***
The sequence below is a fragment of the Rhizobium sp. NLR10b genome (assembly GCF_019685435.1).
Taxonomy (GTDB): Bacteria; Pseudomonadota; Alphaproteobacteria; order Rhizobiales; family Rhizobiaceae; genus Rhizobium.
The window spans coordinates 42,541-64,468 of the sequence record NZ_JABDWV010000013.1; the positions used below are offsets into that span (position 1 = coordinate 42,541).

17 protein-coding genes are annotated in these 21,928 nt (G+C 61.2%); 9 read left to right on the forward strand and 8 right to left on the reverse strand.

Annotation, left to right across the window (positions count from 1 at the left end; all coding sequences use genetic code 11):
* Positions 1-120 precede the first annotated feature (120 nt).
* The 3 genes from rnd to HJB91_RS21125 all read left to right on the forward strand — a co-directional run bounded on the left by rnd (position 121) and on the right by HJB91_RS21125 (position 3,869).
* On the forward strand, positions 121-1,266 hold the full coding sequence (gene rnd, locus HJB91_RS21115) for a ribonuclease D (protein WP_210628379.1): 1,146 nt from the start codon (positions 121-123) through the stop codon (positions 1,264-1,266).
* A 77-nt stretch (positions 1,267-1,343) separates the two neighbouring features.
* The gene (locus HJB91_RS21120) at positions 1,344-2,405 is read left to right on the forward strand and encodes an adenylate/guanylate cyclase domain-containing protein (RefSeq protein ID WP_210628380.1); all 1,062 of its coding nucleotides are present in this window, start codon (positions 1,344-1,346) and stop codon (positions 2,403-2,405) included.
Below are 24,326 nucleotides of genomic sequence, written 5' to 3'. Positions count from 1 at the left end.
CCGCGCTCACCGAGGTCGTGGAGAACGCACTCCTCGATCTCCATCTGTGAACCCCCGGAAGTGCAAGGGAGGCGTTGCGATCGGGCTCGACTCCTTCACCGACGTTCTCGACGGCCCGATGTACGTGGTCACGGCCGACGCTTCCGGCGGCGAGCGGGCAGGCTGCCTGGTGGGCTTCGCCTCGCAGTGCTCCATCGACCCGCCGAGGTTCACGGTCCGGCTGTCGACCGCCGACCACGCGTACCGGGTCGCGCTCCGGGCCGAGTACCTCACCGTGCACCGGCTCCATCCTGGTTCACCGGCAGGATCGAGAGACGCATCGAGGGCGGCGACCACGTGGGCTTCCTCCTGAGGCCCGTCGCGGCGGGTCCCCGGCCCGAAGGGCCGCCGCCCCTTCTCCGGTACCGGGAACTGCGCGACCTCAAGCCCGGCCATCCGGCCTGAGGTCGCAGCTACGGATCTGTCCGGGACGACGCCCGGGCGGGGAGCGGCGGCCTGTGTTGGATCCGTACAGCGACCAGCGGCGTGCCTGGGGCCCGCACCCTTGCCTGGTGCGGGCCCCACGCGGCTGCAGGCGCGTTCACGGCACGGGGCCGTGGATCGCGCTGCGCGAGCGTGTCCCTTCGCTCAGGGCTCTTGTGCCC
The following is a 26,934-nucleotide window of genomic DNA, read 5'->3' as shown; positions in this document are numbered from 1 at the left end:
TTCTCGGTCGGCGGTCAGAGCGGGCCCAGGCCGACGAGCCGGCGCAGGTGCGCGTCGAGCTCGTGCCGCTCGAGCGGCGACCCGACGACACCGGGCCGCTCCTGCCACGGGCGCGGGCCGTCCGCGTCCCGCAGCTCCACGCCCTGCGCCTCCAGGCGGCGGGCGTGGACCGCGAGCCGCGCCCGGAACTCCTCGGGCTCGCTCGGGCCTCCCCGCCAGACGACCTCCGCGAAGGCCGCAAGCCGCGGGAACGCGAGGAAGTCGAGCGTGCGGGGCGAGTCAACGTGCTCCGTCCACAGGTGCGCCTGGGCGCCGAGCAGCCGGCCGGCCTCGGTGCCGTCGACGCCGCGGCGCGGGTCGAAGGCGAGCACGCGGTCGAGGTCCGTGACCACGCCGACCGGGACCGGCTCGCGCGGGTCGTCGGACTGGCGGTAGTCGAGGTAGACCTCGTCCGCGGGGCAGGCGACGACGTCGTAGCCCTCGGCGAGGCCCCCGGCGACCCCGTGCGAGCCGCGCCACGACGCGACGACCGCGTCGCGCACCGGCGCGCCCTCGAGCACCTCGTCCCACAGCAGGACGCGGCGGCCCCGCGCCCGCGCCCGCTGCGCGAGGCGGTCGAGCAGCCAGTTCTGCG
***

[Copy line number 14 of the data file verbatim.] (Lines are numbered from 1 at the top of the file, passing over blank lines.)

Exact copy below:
TTCTCGGTCGGCGGTCAGAGCGGGCCCAGGCCGACGAGCCGGCGCAGGTGCGCGTCGAGCTCGTGCCGCTCGAGCGGCGACCCGACGACACCGGGCCGCTCCTGCCACGGGCGCGGGCCGTCCGCGTCCCGCAGCTCCACGCCCTGCGCCTCCAGGCGGCGGGCGTGGACCGCGAGCCGCGCCCGGAACTCCTCGGGCTCGCTCGGGCCTCCCCGCCAGACGACCTCCGCGAAGGCCGCAAGCCGCGGGAACGCGAGGAAGTCGAGCGTGCGGGGCGAGTCAACGTGCTCCGTCCACAGGTGCGCCTGGGCGCCGAGCAGCCGGCCGGCCTCGGTGCCGTCGACGCCGCGGCGCGGGTCGAAGGCGAGCACGCGGTCGAGGTCCGTGACCACGCCGACCGGGACCGGCTCGCGCGGGTCGTCGGACTGGCGGTAGTCGAGGTAGACCTCGTCCGCGGGGCAGGCGACGACGTCGTAGCCCTCGGCGAGGCCCCCGGCGACCCCGTGCGAGCCGCGCCACGACGCGACGACCGCGTCGCGCACCGGCGCGCCCTCGAGCACCTCGTCCCACAGCAGGACGCGGCGGCCCCGCGCCCGCGCCCGCTGCGCGAGGCGGTCGAGCAGCCAGTTCTGCG